Words by Peter Quinton
The word “savage” is rarely ever used as a compliment. We often think of a savage as a violent, hulking man-beast sort of character – one who is too simple and primordial to behave like a civilized, rational human, and is forever doomed to be separate from the complex modern world. Still, I can’t help but feel that U.K.-based post-punk band Savages wear their name like a badge of honor anyway, and their bracing debut, Silence Yourself, lives up to the term in many ways. It’s a raw, brooding collection of primal rock that focuses strongly on the naturally ugly sounds produced by distorted instruments, but be warned: Do not take this primitive approach as something to be underestimated.
By now, there’s a chance you’ve probably heard something about Savages at one point or another, as the quartet has garnered a lot of attention over the last year on both sides of the Atlantic despite being backed by little more than a 7” single, a live EP, and a number of renowned live performances. They’ve been hailed as one of the most intense and exhilarating bands to come about in recent years, and while there are certainly many other less-publicized groups who easily surpass Savages in this sense, it’s not hard to see how the group made a case for themselves with so little to show. Their debut single, “Husbands,” was an absolute monster of a track – an unforgiving blast of post-punk chaos that stalked you eerily one second and ripped your jugular out the next – and after starting so strong, it’s hard not to get pumped for a full-length follow-up.
“Husbands,” frankly, is still the best song the group has written by quite a bit, and is the obvious standout on Silence Yourself even a year later. But this says less about the quality of the album and more about the fact that Silence Yourself isn’t necessarily a “songs” kind of album. Sure, there are some great tracks on the album, and catchy, classic sounding post punk riffs, like the urgent guitar lead in “She Will” or the doomy, Black Sabbath-esque riff in “Strife,” aren’t in short supply. But where most post-punk revivalist bands like Interpol and Franz Ferdinand twisted the post punk blueprint into more pop-oriented statements, Savages instead harness the brooding, punishing atmosphere developed by groups like Joy Divison and drench every moment of Silence Yourself in it. This makes Silence Yourself less about the songs themselves and much more about the grating walls of feedback, patient builds, and eerily quiet spaces that make up a good portion of the record. Even more immediate tracks, like the hardcore blitzkrieg of “Hit Me” are carried not by easily definable riffs but a torrent of raw guitar filth that’s ambiguous in form yet laser-focused in execution.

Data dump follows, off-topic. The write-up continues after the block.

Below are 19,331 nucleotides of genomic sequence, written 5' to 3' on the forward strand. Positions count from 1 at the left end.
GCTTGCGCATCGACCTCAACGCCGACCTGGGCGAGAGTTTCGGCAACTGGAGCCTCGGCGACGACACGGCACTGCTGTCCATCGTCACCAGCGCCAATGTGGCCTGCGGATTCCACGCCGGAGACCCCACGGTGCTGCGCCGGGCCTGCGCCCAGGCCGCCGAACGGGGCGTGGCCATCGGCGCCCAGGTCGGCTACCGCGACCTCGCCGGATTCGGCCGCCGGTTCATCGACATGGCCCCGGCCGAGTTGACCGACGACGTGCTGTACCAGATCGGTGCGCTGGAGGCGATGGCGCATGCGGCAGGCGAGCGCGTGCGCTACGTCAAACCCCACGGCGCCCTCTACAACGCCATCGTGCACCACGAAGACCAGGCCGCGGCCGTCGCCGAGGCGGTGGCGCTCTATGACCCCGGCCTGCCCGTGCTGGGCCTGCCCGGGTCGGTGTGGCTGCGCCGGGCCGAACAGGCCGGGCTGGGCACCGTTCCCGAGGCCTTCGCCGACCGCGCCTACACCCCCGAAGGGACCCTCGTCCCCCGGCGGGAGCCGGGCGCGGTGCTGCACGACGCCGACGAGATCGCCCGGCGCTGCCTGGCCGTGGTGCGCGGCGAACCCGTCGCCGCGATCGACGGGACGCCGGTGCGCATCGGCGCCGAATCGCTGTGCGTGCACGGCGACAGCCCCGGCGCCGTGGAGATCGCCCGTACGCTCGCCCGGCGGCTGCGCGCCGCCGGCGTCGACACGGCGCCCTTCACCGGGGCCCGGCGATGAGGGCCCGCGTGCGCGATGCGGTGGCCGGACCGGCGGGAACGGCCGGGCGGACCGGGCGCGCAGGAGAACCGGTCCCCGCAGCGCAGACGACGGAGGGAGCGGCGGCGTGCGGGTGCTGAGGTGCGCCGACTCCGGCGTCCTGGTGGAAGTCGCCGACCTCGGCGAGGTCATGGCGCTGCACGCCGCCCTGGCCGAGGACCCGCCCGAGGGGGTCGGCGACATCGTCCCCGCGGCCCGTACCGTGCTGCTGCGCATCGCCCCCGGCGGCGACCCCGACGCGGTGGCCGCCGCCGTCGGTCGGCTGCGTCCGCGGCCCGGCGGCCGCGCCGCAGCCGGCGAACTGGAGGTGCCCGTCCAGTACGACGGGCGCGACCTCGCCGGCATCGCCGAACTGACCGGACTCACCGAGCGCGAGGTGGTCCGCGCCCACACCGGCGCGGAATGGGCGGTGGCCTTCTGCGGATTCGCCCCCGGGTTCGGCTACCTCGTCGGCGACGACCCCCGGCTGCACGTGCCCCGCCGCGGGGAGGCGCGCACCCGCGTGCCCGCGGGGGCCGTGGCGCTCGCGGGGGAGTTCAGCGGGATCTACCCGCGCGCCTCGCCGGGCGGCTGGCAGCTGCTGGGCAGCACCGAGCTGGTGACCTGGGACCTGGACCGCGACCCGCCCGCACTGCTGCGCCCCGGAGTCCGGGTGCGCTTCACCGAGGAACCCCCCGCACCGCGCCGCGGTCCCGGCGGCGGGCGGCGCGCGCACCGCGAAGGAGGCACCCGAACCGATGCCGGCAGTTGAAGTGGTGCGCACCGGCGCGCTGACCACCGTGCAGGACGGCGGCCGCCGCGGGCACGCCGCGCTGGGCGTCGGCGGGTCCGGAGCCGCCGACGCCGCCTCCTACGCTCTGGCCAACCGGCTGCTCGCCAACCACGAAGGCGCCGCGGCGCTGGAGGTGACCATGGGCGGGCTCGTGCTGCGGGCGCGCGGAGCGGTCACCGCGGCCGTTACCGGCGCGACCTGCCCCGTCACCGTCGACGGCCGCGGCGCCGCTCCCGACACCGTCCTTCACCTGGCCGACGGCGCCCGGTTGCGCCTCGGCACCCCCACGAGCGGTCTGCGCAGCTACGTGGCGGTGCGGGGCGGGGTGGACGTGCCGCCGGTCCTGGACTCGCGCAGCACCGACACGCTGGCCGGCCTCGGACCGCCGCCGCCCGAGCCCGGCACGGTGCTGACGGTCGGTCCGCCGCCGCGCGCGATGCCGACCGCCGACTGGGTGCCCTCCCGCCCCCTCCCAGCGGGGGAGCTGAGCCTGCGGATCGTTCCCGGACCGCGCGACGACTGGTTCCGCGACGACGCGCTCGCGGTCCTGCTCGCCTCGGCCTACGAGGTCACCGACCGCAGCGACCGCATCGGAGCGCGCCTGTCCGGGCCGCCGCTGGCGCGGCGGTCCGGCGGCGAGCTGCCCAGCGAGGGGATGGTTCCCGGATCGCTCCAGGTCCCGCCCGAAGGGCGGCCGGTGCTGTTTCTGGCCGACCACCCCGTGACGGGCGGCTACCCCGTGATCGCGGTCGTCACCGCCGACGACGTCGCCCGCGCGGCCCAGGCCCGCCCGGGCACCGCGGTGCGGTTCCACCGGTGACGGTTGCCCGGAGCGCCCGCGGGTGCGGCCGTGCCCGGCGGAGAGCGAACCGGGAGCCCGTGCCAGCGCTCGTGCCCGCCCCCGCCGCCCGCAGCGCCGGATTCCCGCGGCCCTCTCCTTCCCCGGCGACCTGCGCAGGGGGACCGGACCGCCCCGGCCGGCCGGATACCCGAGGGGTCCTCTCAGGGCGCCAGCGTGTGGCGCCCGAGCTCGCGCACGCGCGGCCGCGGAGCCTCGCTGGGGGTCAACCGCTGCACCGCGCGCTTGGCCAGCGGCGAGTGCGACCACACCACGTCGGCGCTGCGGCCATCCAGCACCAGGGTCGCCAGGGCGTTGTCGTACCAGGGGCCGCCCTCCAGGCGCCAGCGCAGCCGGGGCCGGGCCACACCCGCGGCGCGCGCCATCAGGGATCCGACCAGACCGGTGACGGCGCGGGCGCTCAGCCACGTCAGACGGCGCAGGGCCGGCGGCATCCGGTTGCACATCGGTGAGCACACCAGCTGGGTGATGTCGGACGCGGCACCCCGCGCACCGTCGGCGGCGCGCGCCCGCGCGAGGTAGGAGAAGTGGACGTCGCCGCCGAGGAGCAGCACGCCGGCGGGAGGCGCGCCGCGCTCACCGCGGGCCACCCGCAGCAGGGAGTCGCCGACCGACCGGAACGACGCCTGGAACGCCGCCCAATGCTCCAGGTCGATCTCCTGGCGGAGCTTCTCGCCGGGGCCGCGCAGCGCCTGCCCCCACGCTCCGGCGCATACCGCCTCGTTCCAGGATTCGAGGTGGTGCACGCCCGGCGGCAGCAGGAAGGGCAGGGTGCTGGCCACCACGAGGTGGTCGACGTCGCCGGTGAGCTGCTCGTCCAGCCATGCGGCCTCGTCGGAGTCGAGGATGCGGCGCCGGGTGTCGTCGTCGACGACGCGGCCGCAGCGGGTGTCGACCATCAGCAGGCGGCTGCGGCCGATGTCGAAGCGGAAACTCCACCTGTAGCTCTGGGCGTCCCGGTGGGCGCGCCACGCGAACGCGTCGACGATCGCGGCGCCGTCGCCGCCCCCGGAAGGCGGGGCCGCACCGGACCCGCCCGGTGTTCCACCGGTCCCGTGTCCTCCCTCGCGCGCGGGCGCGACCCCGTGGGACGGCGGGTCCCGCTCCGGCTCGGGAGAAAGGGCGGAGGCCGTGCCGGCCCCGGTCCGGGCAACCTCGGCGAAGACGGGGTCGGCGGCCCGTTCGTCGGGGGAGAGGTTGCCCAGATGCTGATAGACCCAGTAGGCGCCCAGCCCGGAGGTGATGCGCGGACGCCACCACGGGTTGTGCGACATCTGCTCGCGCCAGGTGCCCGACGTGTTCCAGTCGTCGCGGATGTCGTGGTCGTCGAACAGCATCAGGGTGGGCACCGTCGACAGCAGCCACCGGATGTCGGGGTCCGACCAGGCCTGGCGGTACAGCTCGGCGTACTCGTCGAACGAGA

This is all accomplished, might I add, by four members who each contribute one element and stick with it diligently through the album. Savages composition as a rock band is as economical and focused as it gets: There’s a vocalist, a guitarist, a bassist, and a drummer, and that’s about it. But each member’s mastery of their position is strongly felt throughout each track of Silence Yourself. Bassist Ayse Hassan and drummer Fay Milton make for a sturdy, urgent rhythm section, and Hassan’s bass lines even steal the show from time-to-time on tracks like “Shut Up” and “City’s Full.” Meanwhile, guitarist Gemma Thompson proves to be the wild card of the bunch, as her vicious guitar lines alternate from punishing riffs to wailing, desolate noise, often within the same track. But it’s singer Jehnny Beth who really packs on the album’s emotional weight – her icy phantom wail haunting tracks with both forlorn desperation (“Waiting For a Sign”) and malicious psychosis (her whispered chanting in “Husbands” is especially unnerving).
While Silence Yourself does make for an especially tight and well-realized debut, I can’t help but get the feeling that the group still has plenty of room to develop their sound without losing any of their raw integrity. At the end of Silence Yourself’s serrated dirge, the band hints at some bigger, more fleshed out ideas with the somewhat romantic-yet-totally sinister “Marshall Dear.” The captivating track incorporates some fresh sonic elements distinct from the rest of the album, including solemn piano lines and foggy, wandering woodwinds, and manages to be one of the most tightly and uniquely composed tracks despite its emphasis on atmosphere and emotion. However, the track doesn’t necessarily lower my enthusiasm for the rest of the album, but rather feels like a hopeful look into what the bands future may hold.
Silence Yourself isn’t a request, but a strict, well-enforced demand. It’s the band attempting to force your mouth shut and seize your full attention using the barest of sonic elements, holding your head under the mire until you gasp for breath. The end result is a captivating and uncompromising experience, a bare-bones yet richly expansive punk debut that shows a lot of promise from such a fresh-faced band. The heart and soul of the primitive savage is alive and well in the racket that Savages churn out on Silence Yourself, but don’t think for a second that this foursome isn’t in full control of primal chaos they create.
© May 7th, 2013
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